I apologize in advance if you find descriptions that display ignorance or arrogance on my part toward the enormous Iranian audience I encountered this week. I apologize in advance for my surprise at finding happy Iranians, thirsty for culture and without veils or turbans, welcoming an Israeli who infiltrated the center of culture and glory that for one night belonged only to them. There’s no doubt that at the performance of the famous Iranian singer Moein at the giant Warner Theatre in Washington, DC, I had an experience that was both eye-opening and sobering.
Until this week I didn’t know who Moein was, and I didn’t realize he had so many fans all over the globe, who fill huge halls to hear his songs. I also discovered that Moein also has many fans in Israel, especially among Iranian Jews.
I attended his show out of curiosity to meet an Iranian audience, and stood at the balcony overlooking the entrance lobby to the large performance hall. A young woman in a tight-fitting evening gown also leaned on the railing and started speaking to me in Persian.
“I don’t speak Persian,” I answered in English, and she was surprised.
“And you came to hear Moein? Why?” she asked.
“I’m an Israeli who came to see a concert of an Iranian singer and to meet an Iranian audience out of interest and curiosity,” I answered, and she smiled.
“Welcome. That’s very moving. Look at all these people — see how much they long for Iran that once was, that was a wonderful place and is no longer.”
And this is what Nasrollah Moein Najafabadi, or Moein for short, reminds everyone. He was born in Esfahan, became a star in his country before the Iranian Revolution in 1979 and when he was forbidden to sing or perform so that he wouldn’t “corrupt” the younger generation, according to the revolutionaries, he fled to the United States and settled there. The love songs he sang in Iran have become songs of longing for the homeland, which has changed entirely, and Moein has become a popular star among Persian speakers who long for their country just like he does.
For almost three hours, thousands of exiled Iranians living in the United States traveled back in time with Moein to Esfahan and Tehran. Every time the notes of the oud and the bass guitar filled the hall, tears were shed by men and women, young and old, those who experienced the revolution and those born after it. Everyone knows every word of his songs and wipes their eyes every so often.
Moein, wearing a dark suit and dark glasses, thanked them in Persian every time he felt the emotions reaching a crescendo. His trembling voice disclosed his emotion, and when he was choked by tears they cheered, perhaps as comfort, showing that they felt the same.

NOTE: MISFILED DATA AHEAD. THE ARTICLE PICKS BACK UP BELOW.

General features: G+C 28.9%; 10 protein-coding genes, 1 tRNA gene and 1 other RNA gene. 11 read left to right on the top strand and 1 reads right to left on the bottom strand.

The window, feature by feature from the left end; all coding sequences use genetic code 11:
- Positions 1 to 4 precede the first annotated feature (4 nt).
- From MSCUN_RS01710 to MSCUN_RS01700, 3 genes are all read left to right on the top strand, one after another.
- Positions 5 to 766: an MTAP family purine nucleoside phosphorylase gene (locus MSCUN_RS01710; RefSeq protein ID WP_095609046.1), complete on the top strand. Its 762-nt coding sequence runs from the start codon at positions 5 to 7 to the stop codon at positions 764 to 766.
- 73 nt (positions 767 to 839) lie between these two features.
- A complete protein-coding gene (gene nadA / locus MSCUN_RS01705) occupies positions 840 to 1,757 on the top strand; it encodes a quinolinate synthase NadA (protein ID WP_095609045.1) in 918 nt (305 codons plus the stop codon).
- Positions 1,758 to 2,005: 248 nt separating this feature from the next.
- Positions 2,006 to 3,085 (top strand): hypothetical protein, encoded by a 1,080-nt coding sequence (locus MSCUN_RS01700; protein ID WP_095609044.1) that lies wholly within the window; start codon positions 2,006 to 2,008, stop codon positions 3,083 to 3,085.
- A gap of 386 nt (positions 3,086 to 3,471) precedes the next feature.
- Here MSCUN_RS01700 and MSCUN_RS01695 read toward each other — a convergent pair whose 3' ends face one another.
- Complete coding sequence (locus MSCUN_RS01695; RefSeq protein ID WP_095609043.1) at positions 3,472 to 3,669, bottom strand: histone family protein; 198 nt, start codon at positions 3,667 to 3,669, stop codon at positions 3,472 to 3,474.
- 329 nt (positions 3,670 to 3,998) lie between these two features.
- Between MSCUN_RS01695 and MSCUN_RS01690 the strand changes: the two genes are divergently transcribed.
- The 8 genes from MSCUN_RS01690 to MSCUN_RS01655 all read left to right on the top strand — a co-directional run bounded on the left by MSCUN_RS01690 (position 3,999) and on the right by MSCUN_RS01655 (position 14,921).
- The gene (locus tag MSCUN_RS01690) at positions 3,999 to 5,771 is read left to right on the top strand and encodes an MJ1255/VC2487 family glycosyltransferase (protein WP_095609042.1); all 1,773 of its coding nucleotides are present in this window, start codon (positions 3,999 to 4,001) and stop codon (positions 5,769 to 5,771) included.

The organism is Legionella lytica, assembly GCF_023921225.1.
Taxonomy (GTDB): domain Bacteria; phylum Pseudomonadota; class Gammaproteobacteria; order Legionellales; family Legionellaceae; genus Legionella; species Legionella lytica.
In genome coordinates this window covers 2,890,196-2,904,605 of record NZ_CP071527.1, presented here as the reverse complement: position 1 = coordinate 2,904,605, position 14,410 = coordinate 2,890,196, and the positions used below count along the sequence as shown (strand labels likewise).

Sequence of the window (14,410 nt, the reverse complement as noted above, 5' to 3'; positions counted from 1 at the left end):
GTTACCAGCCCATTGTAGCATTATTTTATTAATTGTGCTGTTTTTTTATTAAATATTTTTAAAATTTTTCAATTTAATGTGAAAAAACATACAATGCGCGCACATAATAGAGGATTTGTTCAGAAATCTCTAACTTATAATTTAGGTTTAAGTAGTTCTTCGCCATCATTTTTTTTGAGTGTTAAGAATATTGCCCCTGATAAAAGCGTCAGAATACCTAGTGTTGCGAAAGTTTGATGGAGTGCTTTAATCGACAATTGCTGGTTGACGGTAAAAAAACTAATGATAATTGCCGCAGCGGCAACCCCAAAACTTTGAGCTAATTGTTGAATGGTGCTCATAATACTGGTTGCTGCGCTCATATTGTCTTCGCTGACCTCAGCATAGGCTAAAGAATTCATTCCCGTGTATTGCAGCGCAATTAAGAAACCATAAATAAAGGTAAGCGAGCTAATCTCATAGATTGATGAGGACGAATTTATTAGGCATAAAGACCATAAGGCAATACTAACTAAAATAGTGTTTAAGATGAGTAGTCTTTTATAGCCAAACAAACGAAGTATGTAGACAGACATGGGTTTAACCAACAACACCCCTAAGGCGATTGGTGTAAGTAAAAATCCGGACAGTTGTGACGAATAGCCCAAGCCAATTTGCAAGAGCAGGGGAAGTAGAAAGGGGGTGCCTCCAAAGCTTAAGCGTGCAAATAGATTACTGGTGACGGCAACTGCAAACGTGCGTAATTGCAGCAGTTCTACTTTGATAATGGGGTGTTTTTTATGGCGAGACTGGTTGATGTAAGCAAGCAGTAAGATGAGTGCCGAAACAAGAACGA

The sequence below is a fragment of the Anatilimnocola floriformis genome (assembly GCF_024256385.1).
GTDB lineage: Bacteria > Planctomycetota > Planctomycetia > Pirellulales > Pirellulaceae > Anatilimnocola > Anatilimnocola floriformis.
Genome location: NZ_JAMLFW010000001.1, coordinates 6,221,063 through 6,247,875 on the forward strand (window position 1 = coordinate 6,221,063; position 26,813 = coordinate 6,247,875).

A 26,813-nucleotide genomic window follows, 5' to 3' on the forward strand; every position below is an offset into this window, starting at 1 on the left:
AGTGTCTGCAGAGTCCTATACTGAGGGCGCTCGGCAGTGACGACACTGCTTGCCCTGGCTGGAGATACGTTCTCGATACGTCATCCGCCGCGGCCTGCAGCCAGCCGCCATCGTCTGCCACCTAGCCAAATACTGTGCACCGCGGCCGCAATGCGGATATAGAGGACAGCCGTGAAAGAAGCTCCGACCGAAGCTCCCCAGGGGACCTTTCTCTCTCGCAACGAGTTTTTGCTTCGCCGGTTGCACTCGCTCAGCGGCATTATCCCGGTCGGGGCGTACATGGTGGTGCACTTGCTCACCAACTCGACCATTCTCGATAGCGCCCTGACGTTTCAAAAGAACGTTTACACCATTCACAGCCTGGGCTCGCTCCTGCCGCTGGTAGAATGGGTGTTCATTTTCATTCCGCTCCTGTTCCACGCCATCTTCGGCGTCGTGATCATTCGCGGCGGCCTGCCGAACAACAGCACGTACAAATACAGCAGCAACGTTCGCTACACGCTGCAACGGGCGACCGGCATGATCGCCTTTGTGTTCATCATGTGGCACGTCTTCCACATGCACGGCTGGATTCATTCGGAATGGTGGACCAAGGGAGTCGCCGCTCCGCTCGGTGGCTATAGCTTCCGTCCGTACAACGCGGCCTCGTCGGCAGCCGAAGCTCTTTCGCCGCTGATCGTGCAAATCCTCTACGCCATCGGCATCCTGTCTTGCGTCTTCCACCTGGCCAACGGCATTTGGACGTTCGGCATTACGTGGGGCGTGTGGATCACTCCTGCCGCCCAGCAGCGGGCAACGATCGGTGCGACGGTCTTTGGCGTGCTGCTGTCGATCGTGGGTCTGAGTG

“You know,” my hosts at the hall told me, “He can’t return to the city of his birth, Esfahan, because of the powerful criticism he expresses in his songs against the current regime in Iran.”
In one of the songs, which begins as a quiet prayer and becomes a great, earth-shaking cry, Moein weeps — really weeps — over an Iran that has plenty of oil and natural resources, but whose people don’t get to enjoy any of it. Many of them are wretchedly poor. Most of these resources were swallowed by the regime for its own needs, to power the revolution and to feed its supporters.
The young woman on the balcony told me that this feeling is shared by her family, which has lived in the United States for about two decades. Iran was a center of culture, learning, literature, music and progress, and all this was wiped away in one day. Despite integration and the comfortable life America can offer its immigrants, one cannot replace a home that’s no longer there. Every musical tone is a memory; every embellishment Moein trills is the sound of longing — een for those who were born in America.
The stories, voices and even smells of Iran featured prominently in Moein’s performance. He tells in his songs of experiences and flavors that don’t exist in America, despite the great abundance it has to offer.
Travel the world and nowhere will you feel like home, he sang, and when the notes grew louder and his clear voice trilled, the young woman from the balcony joined the many women who danced in the aisles and between the rows. For a moment it was possible to imagine how Iran would have looked today if not for the religious revolution that washed over its streets and choked off all that Moein’s fans tried to revive in one night at a concert in America — precisely in America, whose culture and influence the Islamic revolutionaries strove to erase.
On the way out after the show, my hosts asked, eyes red from crying, what I thought. I knew what they meant, but I didn’t want to get into politics. I did not want to talk about the nuclear program and the bomb, nor about the distorted image I had of Iranians and not about the jeans that Prime Minister Benjamin Netanyahu said Iranian youth could wear if they were like any other nation.
That night, it was enough to say that I enjoyed it. Not just the music, I enjoyed the whole encounter. I enjoyed it very much.
Shlomi Eldar is a columnist for Al-Monitor’s Israel Pulse. For the past two decades, he has covered the Palestinian Authority and especially the Gaza Strip for Israel’s Channels 1 and 10, reporting on the emergence of Hamas. In 2007, he was awarded the Sokolov Prize, Israel’s most important media award, for this work.
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